In 35 degrees and with thunderstorms looming, the inaugural MultiFringe arrived in City Walk South on Saturday, drawing passers-by on their way to the main Festival into a variety of performance spaces.
Creative Producers PJ Williams and Nick Byrne are delighted with the response to their take on a multicultural fringe festival. During the day a team of visual artists and technicians transformed the site with street art, a huge portrait drawn on cling wrap stretched between trees, a 5m crochet free form sculpture, hand drawn mandalas and pasted works. 2 kilometres of ribbon fringed and fluttered across the site misting fans cooled pedestrians and punters.
“We believe we had a mix of art-forms and age groups that allowed every-one to find something of interest and it was fabulous to see kids and adults in The Gene Pools”
These consisted of two 3m wading pools in leafy shade with life guards from Dickson pool.
Williams said “It was also really moving to see people with tears in their eyes during the final moments of Dance Beyond Barriers’ piece The Hidden Sorrows and the delight on kids faces as they joined in chalk art and paste ups around the site”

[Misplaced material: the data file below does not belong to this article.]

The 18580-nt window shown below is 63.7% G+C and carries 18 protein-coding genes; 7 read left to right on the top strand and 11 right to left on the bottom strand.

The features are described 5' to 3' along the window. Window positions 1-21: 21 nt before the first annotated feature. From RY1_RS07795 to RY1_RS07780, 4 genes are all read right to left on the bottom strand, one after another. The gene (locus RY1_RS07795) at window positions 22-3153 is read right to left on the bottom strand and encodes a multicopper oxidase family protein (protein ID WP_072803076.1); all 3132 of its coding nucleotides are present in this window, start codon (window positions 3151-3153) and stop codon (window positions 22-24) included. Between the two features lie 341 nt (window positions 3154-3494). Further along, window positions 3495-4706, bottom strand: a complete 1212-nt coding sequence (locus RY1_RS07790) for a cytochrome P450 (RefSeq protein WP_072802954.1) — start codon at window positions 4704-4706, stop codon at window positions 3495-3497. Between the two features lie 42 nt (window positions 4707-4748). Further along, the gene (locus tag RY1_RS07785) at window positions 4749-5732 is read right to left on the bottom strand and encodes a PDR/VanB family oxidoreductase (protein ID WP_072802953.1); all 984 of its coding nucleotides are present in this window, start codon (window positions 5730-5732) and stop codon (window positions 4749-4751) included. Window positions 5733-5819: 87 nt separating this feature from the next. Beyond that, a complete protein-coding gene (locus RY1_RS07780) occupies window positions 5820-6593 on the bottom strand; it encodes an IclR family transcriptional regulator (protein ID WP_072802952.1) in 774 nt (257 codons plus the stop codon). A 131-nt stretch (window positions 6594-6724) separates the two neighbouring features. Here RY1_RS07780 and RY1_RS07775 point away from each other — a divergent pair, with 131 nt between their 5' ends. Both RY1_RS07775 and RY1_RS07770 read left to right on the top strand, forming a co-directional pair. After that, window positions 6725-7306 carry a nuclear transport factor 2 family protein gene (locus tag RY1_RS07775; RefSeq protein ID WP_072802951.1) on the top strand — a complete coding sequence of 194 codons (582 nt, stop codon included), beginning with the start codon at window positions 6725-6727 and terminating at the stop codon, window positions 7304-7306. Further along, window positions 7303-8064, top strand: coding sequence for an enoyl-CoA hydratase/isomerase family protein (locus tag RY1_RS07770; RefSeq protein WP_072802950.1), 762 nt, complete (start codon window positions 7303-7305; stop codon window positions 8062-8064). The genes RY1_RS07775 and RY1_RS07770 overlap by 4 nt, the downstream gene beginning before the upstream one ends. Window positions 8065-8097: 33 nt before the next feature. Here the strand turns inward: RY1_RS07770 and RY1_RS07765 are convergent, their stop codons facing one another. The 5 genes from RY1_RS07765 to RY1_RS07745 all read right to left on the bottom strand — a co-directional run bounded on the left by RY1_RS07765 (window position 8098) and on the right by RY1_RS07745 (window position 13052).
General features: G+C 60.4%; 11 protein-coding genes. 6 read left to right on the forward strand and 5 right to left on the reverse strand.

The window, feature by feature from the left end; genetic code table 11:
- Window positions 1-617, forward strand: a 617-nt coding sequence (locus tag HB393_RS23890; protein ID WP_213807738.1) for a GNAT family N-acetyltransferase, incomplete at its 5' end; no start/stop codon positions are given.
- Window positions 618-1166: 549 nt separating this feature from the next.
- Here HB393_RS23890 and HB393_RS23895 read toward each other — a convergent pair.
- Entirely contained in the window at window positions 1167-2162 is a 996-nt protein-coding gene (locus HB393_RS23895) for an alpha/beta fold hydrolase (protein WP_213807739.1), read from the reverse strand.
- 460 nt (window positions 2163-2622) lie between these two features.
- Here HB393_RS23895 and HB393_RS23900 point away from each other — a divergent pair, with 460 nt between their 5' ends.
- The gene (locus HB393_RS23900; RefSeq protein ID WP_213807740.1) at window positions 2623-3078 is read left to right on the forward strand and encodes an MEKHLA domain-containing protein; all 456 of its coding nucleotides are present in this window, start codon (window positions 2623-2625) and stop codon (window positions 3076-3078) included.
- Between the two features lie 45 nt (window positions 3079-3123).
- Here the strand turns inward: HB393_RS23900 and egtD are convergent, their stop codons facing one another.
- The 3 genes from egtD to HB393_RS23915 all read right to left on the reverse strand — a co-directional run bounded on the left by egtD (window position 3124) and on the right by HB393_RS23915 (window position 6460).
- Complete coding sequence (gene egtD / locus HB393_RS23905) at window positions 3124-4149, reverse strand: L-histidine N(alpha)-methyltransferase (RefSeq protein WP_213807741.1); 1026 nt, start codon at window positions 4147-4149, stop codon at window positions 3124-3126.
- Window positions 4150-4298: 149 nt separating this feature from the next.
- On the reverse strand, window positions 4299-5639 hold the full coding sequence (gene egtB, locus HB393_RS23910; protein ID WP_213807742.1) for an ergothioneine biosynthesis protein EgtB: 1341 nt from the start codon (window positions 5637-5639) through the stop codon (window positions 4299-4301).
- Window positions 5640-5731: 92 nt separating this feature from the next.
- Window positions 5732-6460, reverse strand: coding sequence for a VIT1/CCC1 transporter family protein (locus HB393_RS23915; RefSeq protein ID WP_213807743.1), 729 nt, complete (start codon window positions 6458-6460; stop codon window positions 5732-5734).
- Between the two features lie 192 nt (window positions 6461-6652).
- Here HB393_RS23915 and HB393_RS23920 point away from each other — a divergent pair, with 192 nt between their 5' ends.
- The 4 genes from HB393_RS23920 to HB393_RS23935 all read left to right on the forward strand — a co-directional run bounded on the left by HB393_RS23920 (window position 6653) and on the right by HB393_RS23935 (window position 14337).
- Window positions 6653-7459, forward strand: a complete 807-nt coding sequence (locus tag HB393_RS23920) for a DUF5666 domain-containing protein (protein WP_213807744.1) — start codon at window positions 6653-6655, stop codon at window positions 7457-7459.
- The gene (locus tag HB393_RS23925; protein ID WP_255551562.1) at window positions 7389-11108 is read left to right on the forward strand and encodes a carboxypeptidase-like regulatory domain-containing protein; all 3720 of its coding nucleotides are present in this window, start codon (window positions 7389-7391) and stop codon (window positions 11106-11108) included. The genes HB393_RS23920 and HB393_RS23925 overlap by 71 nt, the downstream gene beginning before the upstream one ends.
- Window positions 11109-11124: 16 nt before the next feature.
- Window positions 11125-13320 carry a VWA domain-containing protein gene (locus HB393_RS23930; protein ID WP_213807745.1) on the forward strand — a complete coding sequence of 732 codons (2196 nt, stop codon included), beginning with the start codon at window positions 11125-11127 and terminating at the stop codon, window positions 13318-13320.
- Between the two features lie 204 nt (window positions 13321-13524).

After a thunderstorm held up proceeding for about 40 mins the audiences built steadily through the afternoon with festival highlights the Slam Poets and Poncho Circus attracting large audiences. Lycra clad blue and green characters called Roving Chromosomes and a piece called Burq-lesque explored the search for identity and the layers of culture.
Producer Nick Byrne says “Our aim was to explore the diversity of culture by presenting acts and artists that came from a range of backgrounds and sub-cultures who were influenced by the mashing together of genes, ideas and instruments.” Byrne said: “We didn’t want a narrow focus as to what constituted culture, that’s why we called it MultiFringe – mixed, mashed and sub. I think we achieved that.”
Fusion group Orbis Tertius played to a packed house at The Sour Cherry stage and with large projections and sculptural lighting bringing the area to life DrumAssault closed out the evening with a mix of high energy rhythms and dance beats from West Africa.
Williams says: “So far the feedback has been positive and we look forward to applying to do it again next year”